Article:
I once sat with a group of inner-city Baltimore kids, mostly 12-year-olds, who were being asked what they wanted to be when they grew up.
Police officer. Prison guard. Judge.
Those were the boys at least. The girls mostly seemed to aspire to cosmetology, which was depressing in its own way.
There's nothing wrong, of course, with being a cop or corrections officer or a judge. But the fact that no other jobs came to mind reflected how very narrow was their world: You were either the guy getting arrested, tried and jailed, or the guy doing the arresting, trying and jailing.
That is why it was good to see last week that the state had finally ditched its long-held plans for a new $70 million juvenile jail in Baltimore. As The Baltimore Sun's Yvonne Wenger reported, state officials proposed instead to channel more juveniles who are arrested to treatment programs, and renovate a smaller building to house violent young offenders.
While the state had been scaling back its plans for a new youth jail, the new proposal reflects a real shift in direction — and, importantly, in funding. Gov. Martin O'Malley's budget for the coming fiscal year, announced on the same day, removed funding for a new jail.
It was quite the victory for a group of activists who have been agitating against the proposed jail, and slowly building support for their cause. I have to say, I didn't think they had a chance, given how much planning and design money had already been allocated by the General Assembly. After a certain point, projects like that tend to fall under Newton's first law of motion, turning into that object that continues to move forward at a constant speed unless external force is applied.
Crime has been decreasing in Baltimore, as it has nationwide, giving legitimate rise to the question of whether we really need another jail. Perceptions tend to lag behind reality, though, and it'll take a while before we let up on the bunker mentality that has shaped policy for so long. (And no, crime rates aren't down because more bad guys are being locked up — in fact, incarceration rates have been declining as well.)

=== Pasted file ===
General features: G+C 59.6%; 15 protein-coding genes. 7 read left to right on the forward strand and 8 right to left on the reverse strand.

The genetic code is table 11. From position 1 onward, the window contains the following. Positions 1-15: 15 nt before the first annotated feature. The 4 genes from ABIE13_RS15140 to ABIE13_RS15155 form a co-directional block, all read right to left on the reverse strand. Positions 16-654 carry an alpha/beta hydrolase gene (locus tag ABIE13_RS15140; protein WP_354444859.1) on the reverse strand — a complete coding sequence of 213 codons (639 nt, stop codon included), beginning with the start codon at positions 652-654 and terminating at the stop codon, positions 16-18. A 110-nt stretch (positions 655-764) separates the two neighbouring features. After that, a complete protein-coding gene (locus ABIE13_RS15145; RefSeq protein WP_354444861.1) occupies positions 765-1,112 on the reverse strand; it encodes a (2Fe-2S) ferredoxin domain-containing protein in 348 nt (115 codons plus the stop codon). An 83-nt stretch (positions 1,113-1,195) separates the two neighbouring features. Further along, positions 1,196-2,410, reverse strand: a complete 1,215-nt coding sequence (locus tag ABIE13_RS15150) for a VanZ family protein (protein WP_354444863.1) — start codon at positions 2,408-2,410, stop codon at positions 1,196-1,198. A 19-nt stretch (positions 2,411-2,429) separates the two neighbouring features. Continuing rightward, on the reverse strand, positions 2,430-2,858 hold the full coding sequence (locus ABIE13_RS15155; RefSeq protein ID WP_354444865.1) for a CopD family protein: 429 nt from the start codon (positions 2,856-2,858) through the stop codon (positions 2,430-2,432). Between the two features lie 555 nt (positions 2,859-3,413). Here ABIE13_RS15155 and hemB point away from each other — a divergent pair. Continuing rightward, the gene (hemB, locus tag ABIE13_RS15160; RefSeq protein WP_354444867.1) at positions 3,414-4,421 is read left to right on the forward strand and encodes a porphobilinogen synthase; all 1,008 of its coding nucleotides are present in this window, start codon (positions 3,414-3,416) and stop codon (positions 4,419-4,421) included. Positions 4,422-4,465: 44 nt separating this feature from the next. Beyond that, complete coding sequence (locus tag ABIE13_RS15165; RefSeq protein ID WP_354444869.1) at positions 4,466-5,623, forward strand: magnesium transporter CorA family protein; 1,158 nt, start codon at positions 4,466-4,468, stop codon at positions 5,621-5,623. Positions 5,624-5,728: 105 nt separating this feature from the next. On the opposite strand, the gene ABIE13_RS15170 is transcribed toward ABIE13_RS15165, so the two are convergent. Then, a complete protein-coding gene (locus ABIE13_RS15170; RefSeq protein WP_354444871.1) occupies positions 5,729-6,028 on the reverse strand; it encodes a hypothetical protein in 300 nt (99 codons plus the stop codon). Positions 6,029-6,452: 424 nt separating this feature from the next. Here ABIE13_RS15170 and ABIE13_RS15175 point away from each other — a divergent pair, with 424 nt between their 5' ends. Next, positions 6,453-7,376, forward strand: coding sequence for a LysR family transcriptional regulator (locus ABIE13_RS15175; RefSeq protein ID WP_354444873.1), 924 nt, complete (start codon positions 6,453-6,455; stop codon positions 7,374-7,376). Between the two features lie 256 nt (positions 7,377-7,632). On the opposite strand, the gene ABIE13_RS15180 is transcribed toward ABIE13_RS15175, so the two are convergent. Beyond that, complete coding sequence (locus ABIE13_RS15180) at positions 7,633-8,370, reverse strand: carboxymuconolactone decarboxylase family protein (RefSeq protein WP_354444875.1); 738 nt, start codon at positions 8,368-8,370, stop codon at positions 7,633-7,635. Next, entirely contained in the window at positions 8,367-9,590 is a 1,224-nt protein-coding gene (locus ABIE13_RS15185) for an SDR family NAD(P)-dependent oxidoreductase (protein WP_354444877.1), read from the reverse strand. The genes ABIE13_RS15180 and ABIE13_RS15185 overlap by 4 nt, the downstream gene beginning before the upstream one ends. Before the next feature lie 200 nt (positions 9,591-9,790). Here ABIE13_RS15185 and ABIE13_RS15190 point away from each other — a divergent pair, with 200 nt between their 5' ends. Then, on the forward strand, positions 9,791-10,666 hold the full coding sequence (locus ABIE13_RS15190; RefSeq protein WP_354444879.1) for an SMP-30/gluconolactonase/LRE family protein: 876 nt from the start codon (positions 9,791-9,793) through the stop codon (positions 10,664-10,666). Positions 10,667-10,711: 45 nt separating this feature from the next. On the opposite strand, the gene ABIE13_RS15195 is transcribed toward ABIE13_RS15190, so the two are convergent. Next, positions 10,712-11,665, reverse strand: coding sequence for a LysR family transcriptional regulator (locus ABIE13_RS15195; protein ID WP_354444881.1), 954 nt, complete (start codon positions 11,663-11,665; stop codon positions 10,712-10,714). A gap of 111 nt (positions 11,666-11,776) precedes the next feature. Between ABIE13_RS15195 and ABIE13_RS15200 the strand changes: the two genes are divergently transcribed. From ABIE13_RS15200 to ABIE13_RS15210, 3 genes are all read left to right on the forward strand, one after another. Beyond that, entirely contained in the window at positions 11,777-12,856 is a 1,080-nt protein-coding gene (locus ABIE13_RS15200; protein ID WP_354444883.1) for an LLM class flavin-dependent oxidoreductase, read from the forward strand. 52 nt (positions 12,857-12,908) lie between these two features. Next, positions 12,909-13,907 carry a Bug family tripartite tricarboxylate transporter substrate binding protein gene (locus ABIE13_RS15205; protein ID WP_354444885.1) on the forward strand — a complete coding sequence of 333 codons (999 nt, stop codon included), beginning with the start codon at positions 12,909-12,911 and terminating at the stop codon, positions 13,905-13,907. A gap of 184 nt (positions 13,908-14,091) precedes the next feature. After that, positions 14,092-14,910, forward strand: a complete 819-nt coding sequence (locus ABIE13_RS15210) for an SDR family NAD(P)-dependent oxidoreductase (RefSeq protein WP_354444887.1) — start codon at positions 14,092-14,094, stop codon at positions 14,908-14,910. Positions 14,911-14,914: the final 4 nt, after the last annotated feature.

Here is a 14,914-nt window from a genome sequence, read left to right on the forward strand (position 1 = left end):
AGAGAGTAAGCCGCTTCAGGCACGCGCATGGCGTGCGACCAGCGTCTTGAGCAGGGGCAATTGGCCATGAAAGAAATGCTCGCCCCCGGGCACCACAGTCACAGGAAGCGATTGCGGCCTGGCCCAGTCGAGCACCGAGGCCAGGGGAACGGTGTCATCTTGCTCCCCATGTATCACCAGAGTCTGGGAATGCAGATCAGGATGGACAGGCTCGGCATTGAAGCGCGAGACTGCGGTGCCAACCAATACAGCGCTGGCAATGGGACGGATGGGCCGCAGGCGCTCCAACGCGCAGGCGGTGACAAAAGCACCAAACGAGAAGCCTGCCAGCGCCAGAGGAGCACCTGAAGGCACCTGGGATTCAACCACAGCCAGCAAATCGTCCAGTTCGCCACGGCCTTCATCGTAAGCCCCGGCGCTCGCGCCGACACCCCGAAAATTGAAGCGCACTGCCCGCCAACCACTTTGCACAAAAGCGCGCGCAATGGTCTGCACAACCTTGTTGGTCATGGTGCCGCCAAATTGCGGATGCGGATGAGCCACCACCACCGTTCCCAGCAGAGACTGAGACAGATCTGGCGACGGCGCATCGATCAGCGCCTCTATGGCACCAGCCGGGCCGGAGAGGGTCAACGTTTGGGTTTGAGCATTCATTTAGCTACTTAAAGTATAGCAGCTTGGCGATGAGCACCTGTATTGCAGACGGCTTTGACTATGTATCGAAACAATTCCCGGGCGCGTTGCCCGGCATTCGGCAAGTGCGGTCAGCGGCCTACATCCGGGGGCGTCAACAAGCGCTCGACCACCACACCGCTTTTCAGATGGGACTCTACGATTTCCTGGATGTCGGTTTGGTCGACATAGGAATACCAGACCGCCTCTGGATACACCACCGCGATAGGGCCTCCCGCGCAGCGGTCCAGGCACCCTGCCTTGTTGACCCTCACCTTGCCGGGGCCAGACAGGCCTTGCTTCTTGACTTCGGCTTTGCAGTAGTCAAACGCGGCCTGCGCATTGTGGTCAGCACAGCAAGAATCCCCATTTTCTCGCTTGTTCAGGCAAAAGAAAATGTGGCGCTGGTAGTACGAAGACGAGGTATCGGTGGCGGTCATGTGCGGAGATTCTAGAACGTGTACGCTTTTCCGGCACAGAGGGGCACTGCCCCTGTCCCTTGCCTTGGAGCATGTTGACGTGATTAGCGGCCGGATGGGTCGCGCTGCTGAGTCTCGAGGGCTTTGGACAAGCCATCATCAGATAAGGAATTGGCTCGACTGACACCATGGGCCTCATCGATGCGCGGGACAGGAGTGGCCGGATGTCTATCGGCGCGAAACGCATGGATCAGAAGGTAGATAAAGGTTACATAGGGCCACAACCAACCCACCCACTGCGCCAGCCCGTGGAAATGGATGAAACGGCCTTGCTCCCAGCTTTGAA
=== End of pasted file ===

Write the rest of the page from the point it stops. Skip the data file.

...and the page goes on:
It's not yet time to start celebrating, or walking around any neighborhood at any time of day with your wallet sticking out of your pocket. But it's clear that what works is more targeted strategies, such as focusing on the most violent offenders, adult or juvenile, rather than just rounding everyone up and throwing them behind bars.
There are, without a doubt, violent kids who need to be kept away from the rest of us. But there are also just immature, messed-up kids, negligently if at all parented, who need better education, substance abuse treatment or mental health counseling more than incarceration — particularly if it puts them in proximity to grown-up criminals.
Can they be set straight? Maybe not all of them, but surely some of them, especially if they're identified early, assessed properly and monitored closely. That's why we have a separate juvenile justice system in the first place, to intervene and hopefully rehabilitate young offenders.
It's in everyone's best interest if they are kept away from older, more experienced criminals, for their own safety, for sure, but also for ours. The last thing we want is for them to come out worse than they went in.
They shouldn't be in the same facilities, but that is what happens in cases when juveniles are charged as adults and held in the city's adult detention center to await trial. That can take months, even if ultimately their cases are dismissed or sent back to juvenile court. Instead, the new proposal calls for youths charged as adults to be detained in a juvenile facility, except for those accused of the most serious crimes, such as rape and murder.
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